The snarly monster

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The snarly monster

Post by Lory on Sun Oct 13, 2013 3:59 pm

Hi buddies! :DI'm here to ask you some advices about my little and cute tyrant. Love I would like to show you some photos of him, but I have to wait a week before post external links. Mad 

He's a neutered male, healthy and full of life. But, he's giving me some troubles for some nasty behaviours I will explain you.

First, the littler. He know how to use it, but he just like to pee on the ground even if he have two litters in the same room, and another one for emergencies in another one. The funny thing is that he use this last one without problems, he never pee on the ground in this room... maybe it's because me and my boyfriend pass almost all our time in that one. Our marble floor is completely corroded by his damned pee! Hissy we tried with some hay in the littler, but nothing. We don't understand what's the cause of this. My boyfriend suggested to keep him away from the room for a while so he will start to use the litters once forgot about his behaviour, but I'm not so sure...

Secondo problem: aggression. He's very territorial and this is normal for a rabbit, but sometimes he really become a little snarling monster. It's like he want to keep control of us, and cut in fron of us with great danger. I know he's not so aggressive after all, when he's relaxed he love to be cuddled and enjoy our company, but.. I don't know. My fear is that we're not passing enough time with him, and he react with this bad behaviour. We already know that the best solution would be get a female rabbit to make a couple, but our economical resources are not so high lately. We can barely have care of him alone. Crying or Very sad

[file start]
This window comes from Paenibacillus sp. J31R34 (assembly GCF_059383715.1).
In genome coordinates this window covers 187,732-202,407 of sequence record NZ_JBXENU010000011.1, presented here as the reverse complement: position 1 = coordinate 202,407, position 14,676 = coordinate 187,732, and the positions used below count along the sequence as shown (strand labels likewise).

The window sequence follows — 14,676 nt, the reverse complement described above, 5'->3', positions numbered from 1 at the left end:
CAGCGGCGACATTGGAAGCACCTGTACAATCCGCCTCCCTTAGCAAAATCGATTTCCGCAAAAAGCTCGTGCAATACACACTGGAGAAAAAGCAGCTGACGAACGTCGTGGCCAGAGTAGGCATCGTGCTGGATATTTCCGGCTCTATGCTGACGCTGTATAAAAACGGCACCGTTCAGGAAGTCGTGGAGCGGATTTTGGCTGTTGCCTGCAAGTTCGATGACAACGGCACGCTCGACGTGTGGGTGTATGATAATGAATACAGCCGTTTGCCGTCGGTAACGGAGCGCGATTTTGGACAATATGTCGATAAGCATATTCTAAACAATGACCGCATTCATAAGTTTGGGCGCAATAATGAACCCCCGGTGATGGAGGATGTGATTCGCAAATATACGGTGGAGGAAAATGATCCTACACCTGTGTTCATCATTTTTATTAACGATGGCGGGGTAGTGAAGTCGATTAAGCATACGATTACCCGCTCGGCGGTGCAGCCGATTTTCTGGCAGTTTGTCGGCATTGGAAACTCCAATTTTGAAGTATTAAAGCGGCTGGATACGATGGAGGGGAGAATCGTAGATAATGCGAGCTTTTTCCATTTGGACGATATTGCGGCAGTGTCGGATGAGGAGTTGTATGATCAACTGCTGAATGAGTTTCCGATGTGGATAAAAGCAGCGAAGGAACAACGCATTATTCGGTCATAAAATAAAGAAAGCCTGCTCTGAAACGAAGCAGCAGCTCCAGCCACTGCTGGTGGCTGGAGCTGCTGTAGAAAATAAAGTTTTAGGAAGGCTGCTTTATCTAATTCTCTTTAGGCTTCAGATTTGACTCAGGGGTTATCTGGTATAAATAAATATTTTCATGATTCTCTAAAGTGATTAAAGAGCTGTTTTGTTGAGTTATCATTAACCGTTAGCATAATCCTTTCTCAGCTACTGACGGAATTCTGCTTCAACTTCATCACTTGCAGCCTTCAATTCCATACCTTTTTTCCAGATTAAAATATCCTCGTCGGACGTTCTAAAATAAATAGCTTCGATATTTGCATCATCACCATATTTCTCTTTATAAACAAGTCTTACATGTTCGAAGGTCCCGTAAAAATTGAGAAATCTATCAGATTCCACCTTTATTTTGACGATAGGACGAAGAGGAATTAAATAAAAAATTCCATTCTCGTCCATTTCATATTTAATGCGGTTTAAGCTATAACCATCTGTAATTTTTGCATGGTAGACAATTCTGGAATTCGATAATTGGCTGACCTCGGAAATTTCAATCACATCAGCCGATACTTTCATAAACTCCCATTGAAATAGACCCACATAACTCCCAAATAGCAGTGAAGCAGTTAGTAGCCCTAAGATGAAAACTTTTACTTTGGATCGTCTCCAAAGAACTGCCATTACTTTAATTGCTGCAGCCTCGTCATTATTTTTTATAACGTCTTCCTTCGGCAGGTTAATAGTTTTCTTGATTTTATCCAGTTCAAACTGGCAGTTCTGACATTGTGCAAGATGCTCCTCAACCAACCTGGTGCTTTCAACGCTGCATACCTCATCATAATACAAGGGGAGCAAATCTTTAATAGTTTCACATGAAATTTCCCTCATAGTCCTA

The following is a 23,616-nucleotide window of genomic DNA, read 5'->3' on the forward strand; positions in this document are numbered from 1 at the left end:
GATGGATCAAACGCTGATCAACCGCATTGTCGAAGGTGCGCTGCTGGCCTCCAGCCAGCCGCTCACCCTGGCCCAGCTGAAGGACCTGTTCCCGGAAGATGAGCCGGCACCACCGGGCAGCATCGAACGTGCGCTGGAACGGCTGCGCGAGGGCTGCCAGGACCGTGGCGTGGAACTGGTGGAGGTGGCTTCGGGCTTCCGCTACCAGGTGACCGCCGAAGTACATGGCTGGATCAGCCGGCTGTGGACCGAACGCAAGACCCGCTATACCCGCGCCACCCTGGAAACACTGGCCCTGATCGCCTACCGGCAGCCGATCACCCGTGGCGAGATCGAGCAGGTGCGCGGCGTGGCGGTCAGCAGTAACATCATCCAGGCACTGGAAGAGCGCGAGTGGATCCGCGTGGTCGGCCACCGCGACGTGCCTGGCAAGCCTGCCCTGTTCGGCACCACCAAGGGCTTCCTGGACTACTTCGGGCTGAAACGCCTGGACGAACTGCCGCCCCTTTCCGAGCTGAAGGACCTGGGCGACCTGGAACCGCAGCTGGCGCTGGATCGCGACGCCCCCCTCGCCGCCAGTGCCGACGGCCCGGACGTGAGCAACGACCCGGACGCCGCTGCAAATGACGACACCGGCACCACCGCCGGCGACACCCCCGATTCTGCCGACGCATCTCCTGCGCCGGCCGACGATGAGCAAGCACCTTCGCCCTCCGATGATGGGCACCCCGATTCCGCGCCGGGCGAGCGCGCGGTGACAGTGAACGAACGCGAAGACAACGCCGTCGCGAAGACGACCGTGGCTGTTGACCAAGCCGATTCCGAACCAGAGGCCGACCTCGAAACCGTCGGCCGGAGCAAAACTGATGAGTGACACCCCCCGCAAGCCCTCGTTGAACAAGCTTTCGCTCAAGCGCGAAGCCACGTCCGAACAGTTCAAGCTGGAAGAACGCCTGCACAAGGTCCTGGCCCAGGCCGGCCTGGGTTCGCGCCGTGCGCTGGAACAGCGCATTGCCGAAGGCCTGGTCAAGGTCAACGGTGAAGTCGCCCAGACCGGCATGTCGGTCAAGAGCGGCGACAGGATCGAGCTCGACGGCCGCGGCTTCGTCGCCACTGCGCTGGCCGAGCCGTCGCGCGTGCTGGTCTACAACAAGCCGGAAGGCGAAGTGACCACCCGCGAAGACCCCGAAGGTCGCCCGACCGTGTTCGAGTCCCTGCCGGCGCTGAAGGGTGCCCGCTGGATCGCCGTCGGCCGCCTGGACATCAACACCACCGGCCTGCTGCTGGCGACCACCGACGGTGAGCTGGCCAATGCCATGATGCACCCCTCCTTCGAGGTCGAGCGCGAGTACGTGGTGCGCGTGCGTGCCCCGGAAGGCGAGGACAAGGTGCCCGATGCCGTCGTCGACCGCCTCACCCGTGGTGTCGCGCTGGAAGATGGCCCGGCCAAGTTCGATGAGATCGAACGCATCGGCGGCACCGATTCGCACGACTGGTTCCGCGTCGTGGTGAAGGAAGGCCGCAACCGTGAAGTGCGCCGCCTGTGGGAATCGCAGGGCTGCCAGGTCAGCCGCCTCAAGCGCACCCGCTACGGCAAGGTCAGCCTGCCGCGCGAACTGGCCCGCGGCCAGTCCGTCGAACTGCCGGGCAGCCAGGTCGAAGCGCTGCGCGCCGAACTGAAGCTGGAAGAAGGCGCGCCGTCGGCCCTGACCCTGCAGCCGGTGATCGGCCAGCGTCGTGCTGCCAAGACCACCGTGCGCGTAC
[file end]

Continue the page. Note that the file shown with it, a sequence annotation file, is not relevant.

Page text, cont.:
Any suggestions? Smile
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Re: The snarly monster

Post by cheryl'n'bruce'flo on Sun Oct 13, 2013 4:16 pm

Has he been neutered Lory? Much of the behaviour you describe would be consistent with a buck with all his intact hormones. So my advice would be

1. get him neutered.

2. when he comes back from the vets make a pen in one room and keep him in there until he is consistently using the litter tray.

3. one he is doing this allow him more space and again make sure he is using the litter tray. Repeat until he is using the tray wherever he is

The aggression is going to be partly hormonal. I think in order to better advise you how to cope with it we are going to need examples of when you get this behaviour.


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Re: The snarly monster

Post by Lory on Sun Oct 13, 2013 5:03 pm

That's the problem, he is neutered! :(sometimes we're afraid that the operation has not been done well. But before that he was a pee sprinkler, now he don't do it anymore.

He usually become aggressive when we walk around his main room (it's our hall, it's not small) like when we're getting ready to get out, and he try to stop us blocking our way. We always ignore this, we never answer screaming or getting angry. But it's pretty dangerous, we always need to pay attention on our steps to not hurt him. He start to snarl even in our bedroom, when he usually can't get in (because he already made some pee on the bed ROFL ) it's the only room where he still gnaw the furniture. And when I try to carry him away, he really get angry and try to bite me. Same thing when he jump on the bed, he don't want to be touched.
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Re: The snarly monster